Mirziyoyev from Uzbekistan re-elected with over 80% of the vote
In addition, a possible referendum on the euro in Croatia, the end of the blockade in eastern Ukraine, etc.
The big story: Outgoing President of Uzbekistan wins new term as President
What happened: President Shavkat Mirziyoyev will have another term to rule Uzbekistan following an election without a strong challenger, Bne IntelliNews reports. Compared to his four challengers, Mirziyoyev enjoyed massive support from state and administrative resources ahead of the elections.
More context: The Chairman of the Central Election Commission, Zainuddin Nizomhojaev, said today that Mirziyoev obtained 80.1% of the vote, with a turnout also above 80%, RFE / RL reports. While Mirziyoev opened Uzbekistan to Foreign investments and reconnected with its neighborscritics say he enjoys virtually unlimited political power and his relatives are exploiting the situation.
To note: An international monitoring mission led by the OSCE in Europe said today that despite some movement in the ongoing reforms, the election was “not really competitive”. Uzbekistan has not held elections deemed free and fair since its independence from the Soviet Union.
News from the regions
Central Europe and Baltic States
- Polish authorities says that a number of border guards were under medical care after sustaining injuries while meeting with a group of 60 migrants who tried to enter the country from Belarus, AP Reports. The incident occurred after migrants attempted to break the razor-wire border fence with a branch, according to a video posted on the Polish border guards website. After an exponential increase in illegal migrants trying to enter the EU from Belarus this year, Poland built a fence at their mutual border and posted 7,000 soldiers, guards and police to prevent crossings. According to Deputy Interior Minister Bartosz Grodecki, Poland is seeking to cooperate with the European border agency Frontex either to organize the readmission of illegal migrants, or to place them on return flights directly to their country of origin.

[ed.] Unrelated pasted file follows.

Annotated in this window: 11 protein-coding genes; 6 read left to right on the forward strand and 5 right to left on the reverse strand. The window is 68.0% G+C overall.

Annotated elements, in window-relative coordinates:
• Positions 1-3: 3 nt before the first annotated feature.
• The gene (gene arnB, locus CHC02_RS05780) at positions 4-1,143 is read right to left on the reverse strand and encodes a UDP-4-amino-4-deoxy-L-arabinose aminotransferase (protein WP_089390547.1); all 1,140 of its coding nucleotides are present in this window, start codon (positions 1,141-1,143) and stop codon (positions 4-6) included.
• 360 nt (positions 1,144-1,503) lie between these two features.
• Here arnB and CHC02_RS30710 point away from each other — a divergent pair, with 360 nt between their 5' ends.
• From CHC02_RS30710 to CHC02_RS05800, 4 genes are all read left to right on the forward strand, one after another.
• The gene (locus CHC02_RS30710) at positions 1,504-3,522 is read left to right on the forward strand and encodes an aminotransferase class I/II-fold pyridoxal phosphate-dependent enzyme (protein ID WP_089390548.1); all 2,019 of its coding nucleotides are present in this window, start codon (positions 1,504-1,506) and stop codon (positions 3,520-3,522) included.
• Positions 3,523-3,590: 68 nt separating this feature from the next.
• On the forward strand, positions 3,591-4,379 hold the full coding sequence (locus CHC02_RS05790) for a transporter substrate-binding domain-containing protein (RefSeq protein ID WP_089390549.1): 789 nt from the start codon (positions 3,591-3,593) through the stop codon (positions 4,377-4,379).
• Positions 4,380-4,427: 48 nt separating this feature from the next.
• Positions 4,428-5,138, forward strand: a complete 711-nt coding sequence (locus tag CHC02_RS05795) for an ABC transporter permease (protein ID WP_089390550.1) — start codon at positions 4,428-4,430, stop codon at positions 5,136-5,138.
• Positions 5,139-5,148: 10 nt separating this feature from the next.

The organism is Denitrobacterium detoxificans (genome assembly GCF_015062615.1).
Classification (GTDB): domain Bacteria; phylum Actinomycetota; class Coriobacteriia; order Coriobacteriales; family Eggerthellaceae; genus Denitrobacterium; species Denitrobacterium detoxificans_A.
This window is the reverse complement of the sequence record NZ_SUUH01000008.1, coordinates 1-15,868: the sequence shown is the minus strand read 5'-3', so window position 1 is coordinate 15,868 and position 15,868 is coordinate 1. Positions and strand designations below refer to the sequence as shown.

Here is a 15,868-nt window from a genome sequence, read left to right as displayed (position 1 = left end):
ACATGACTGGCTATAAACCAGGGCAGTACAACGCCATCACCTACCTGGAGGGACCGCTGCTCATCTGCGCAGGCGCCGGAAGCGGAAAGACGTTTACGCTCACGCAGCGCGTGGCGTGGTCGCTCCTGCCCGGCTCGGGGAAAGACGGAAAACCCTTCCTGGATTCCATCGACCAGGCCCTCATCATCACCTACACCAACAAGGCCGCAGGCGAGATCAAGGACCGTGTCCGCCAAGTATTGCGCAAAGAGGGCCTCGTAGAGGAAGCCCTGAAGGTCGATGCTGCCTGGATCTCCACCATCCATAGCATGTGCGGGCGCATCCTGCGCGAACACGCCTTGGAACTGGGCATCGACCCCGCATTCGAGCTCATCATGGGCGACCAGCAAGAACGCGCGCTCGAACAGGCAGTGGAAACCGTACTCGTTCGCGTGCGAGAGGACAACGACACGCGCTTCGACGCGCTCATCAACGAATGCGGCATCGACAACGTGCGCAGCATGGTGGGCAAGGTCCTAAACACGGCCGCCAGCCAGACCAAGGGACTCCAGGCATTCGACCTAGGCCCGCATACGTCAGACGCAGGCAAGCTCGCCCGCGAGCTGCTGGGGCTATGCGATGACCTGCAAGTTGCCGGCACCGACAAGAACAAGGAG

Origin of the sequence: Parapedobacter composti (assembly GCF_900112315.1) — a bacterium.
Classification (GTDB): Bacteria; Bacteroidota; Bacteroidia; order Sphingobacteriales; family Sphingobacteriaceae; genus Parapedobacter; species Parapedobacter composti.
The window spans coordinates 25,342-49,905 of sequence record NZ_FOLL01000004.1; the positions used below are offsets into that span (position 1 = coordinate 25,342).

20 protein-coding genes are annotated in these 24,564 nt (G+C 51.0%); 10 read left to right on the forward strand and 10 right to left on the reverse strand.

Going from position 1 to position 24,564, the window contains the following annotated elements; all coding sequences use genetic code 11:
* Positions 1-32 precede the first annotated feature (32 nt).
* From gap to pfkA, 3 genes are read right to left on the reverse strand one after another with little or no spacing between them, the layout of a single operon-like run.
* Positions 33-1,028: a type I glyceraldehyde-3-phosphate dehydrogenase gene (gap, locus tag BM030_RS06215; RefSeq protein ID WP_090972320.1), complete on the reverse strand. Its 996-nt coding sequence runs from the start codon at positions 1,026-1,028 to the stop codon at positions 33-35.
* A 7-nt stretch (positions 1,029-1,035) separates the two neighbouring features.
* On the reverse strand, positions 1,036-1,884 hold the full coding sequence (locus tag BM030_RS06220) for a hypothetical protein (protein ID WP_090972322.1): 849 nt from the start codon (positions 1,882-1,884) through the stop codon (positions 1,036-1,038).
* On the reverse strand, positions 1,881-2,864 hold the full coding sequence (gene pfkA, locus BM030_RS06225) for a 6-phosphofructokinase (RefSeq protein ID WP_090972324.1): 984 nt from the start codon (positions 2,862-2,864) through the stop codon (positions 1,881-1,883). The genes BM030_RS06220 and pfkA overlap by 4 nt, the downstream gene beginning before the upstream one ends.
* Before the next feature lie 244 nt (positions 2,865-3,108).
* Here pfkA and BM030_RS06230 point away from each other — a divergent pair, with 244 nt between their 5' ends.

- Hungarian Prime Minister Viktor Orban accused the EU and the US of trying to meddle in Hungarian politics, Reuters reports. Speaking in Budapest on Saturday during a celebration of the 65th anniversary of the Hungarian uprising, Orban said: “Brussels talks to us and treats us, along with the Poles, as if we were an enemy… It is time for them in Brussels to understand that even the Communists could not defeat us. Orban also accused Washington and Hungarian-born billionaire George Soros to use their money, their media and their networks to help the Hungarian left-wing opposition get elected in next year’s polls. “But what matters is not what they want in Brussels, in Washington and in the media which is run from abroad. It will be the Hungarians who will decide their own fate, ”said Orban.
South Eastern Europe
- A Croatian political party try to throw a referendum to adoption of the euro in the hope of maintaining the Croatian kuna as the national currency, Euractiv reports. The Sovereignist Party argues that Croatia is not ready to adopt the EU currency due to the current coronavirus crisis and rising inflation. An anonymous party member, who is also a member of parliament, said that the euro is being introduced by force, without public participation, “and we [the Sovereignists] want to change that. According to the Ministry of Justice and Public Administration, the initiative requires the signature of at least 10% of eligible voters for the referendum to appear on the ballot.